Seth Nolan-Mcdonagh, the British teenage cyber geek known in the cyber world as Narko, was just 13 when he joined a network of online hackers who later brought websites of global institutions including the BBC, to their knees using distributed denial-of-service (DDoS) attacks.
In March 2013, hackers targeted Spamhaus, a firm that provides details of spammers to email and network providers. The attack on this anti-junk mail slowed the Internet around the world. Spamhaus called on Cloudflare, a service that blocks online assaults, for support, which led to the largest known DDoS attack by hackers at the time. At its peak, the attack was guiding 300 GB of traffic every second to Spamhaus computers.
After his arrest in April 2013, more than £70,000 were discovered in Mcdonagh’s bank account. Cops found the source code used in the attacks on devices in his London home. He also had in his possession 1,000 credit card numbers.
Nolan-Mcdonagh pleaded guilty to two counts of unauthorized modification of computer material and one count of possessing articles for use in fraud. He also admitted a charge of transferring criminal property and a charge of possession of 924 indecent photos of children.
“Seth Nolan-Mcdonagh you fall to be sentenced for a serious crime committed by you between the beginning of 2011 and April 2013 when you were aged between 13 and 16 years. You are now 18 and a half years of age and you pleaded guilty to these offences in December last year and January this year just before your eighteenth birthday and therefore you fall to be sentenced as a youth. I emphasise at the very outset two matters in particular in respect of your culpability. Firstly your young age when you committed these offences and secondly that at the time you were suffering, as everybody agrees, form a very significant mental illness.
“Your persistent distributed denial-of-service attacking was so sophisticated and unprecedented in scope they had a worldwide effect. As the Times newspaper said at the time they almost broke the internet. Many of those were attacked for financial gain and plain it is to me that you received very significant payments for those attacks. It is impossible to quantify those payments at the moment but suffice for me to note you received over £70,000 in your bank accounts between the ages 13 and 16 years.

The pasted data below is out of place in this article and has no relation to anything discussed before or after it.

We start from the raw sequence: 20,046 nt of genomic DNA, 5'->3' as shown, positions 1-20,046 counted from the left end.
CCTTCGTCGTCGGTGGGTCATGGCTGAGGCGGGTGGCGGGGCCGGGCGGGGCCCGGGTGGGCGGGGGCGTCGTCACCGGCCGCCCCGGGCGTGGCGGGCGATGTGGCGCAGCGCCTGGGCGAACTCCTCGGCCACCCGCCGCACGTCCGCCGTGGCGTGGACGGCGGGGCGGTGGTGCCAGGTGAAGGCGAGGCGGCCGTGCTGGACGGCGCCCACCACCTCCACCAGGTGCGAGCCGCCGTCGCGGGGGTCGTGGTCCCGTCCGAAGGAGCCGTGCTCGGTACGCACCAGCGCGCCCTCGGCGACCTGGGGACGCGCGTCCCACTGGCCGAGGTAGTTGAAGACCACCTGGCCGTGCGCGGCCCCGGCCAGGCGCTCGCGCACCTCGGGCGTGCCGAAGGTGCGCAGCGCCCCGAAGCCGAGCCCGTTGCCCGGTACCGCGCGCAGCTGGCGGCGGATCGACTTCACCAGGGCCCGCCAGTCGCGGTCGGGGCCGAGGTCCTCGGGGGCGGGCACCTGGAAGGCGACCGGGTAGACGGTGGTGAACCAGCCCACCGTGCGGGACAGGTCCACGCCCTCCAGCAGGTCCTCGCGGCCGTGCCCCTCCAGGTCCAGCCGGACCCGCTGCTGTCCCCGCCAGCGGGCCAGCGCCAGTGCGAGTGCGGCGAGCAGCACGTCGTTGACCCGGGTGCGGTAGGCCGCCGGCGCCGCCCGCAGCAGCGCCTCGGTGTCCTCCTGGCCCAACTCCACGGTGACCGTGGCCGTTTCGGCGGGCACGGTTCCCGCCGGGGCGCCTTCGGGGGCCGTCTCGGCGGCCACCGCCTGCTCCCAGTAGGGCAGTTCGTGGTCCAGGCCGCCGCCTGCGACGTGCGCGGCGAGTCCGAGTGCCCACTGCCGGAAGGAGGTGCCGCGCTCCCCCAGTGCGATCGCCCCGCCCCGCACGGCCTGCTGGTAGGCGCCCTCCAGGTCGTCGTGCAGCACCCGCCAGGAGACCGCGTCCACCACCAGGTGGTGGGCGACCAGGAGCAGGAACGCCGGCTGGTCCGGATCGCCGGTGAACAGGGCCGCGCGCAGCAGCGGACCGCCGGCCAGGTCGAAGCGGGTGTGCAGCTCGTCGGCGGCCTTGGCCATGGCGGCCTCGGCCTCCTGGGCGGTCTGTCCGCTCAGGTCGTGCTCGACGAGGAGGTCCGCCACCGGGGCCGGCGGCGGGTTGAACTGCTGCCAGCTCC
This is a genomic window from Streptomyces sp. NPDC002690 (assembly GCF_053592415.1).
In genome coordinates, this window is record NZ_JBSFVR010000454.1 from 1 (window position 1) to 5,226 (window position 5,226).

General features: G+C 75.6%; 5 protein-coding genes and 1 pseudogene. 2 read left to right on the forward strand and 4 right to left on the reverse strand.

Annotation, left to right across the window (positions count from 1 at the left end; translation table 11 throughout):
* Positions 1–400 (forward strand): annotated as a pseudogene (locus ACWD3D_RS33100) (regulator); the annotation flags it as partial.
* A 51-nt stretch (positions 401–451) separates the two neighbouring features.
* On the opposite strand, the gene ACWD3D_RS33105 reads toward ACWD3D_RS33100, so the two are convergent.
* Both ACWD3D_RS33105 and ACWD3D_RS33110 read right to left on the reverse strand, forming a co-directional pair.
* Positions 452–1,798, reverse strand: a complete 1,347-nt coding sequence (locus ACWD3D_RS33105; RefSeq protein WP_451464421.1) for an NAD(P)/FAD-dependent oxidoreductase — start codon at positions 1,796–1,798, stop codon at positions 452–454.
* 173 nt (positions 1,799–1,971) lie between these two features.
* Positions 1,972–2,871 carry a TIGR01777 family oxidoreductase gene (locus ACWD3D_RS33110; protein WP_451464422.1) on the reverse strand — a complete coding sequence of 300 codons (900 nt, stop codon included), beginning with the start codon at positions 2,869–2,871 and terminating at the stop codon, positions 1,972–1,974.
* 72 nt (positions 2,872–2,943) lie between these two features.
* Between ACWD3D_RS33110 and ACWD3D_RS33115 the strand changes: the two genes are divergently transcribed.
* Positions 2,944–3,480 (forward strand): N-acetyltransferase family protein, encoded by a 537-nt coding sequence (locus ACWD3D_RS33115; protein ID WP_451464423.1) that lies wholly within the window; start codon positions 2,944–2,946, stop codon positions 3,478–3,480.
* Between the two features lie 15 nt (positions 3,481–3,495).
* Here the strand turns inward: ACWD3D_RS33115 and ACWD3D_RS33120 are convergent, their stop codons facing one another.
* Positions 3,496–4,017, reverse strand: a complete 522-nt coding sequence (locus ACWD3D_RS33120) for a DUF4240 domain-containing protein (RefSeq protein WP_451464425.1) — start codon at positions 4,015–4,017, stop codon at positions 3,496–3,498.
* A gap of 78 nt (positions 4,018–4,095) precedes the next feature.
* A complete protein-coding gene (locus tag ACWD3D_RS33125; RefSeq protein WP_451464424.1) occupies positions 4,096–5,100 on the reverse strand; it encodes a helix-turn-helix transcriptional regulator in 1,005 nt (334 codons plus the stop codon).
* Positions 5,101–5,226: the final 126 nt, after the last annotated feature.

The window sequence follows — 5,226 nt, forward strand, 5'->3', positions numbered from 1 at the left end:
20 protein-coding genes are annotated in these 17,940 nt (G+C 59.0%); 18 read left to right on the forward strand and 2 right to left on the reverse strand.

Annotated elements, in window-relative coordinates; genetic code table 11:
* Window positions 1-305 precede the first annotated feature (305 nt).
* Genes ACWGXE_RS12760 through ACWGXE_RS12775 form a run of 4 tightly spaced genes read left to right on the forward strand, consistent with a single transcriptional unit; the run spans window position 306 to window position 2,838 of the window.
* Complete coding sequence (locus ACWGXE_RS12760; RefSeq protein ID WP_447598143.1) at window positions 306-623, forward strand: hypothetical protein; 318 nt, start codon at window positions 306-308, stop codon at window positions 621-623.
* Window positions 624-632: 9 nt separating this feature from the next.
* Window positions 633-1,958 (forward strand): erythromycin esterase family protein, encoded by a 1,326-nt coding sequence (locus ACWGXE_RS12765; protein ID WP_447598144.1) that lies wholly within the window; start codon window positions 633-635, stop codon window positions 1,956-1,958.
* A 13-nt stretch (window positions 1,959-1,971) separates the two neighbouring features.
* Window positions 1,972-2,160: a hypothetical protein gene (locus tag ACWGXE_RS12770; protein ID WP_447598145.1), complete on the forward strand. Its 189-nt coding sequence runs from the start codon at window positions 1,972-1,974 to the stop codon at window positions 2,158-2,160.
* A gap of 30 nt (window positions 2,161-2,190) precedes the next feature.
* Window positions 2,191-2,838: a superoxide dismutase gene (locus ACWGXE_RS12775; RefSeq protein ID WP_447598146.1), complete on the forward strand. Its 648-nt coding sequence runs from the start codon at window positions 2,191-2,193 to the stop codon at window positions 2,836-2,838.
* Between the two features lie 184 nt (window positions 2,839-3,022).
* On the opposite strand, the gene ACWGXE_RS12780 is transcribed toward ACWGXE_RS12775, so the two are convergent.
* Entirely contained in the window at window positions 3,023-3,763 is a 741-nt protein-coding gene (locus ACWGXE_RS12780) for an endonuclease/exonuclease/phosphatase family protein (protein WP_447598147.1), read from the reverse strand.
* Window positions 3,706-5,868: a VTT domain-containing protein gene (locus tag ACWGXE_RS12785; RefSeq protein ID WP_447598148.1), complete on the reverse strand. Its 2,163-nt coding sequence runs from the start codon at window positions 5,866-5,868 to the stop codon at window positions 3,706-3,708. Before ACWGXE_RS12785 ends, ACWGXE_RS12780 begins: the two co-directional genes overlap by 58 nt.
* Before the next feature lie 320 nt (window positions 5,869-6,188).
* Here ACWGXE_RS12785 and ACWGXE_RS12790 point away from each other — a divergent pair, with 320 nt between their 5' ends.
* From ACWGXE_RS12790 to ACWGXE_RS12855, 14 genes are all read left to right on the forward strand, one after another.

“You were in effect a hired DDOS attacker and in effect many billions of domain users and I conclude that you had an instrumental and leading role in the technicalities of those attacks. You caused hundreds of thousands of pounds of loss to the various entities as they sought to mitigate the distributed denials-of-service.
“Against these very grave matters it is right to emphasise again that you were significantly mentally unwell during that period. You had withdrawn from schooling where you had been bullied and had been hospitalised and most importantly, in my judgement, you greatly withdrew completely from your family and friends. You had lost touch with the real world and even your family were unable to help you in the depths of your illness. Of course these offences normally attract a custodial sentence but because of these matters I have emphasised I am not of the view that custody is appropriate in your case,” Judge Jeffrey Pegden ruled.
Nolan-Mcdonagh’s rehabilitation after his arrest was “remarkable”, that he had shown “complete and genuine remorse”, and that there was almost “no risk of further harm or re-offending”, Pegden observed allowing Narko to walk free.
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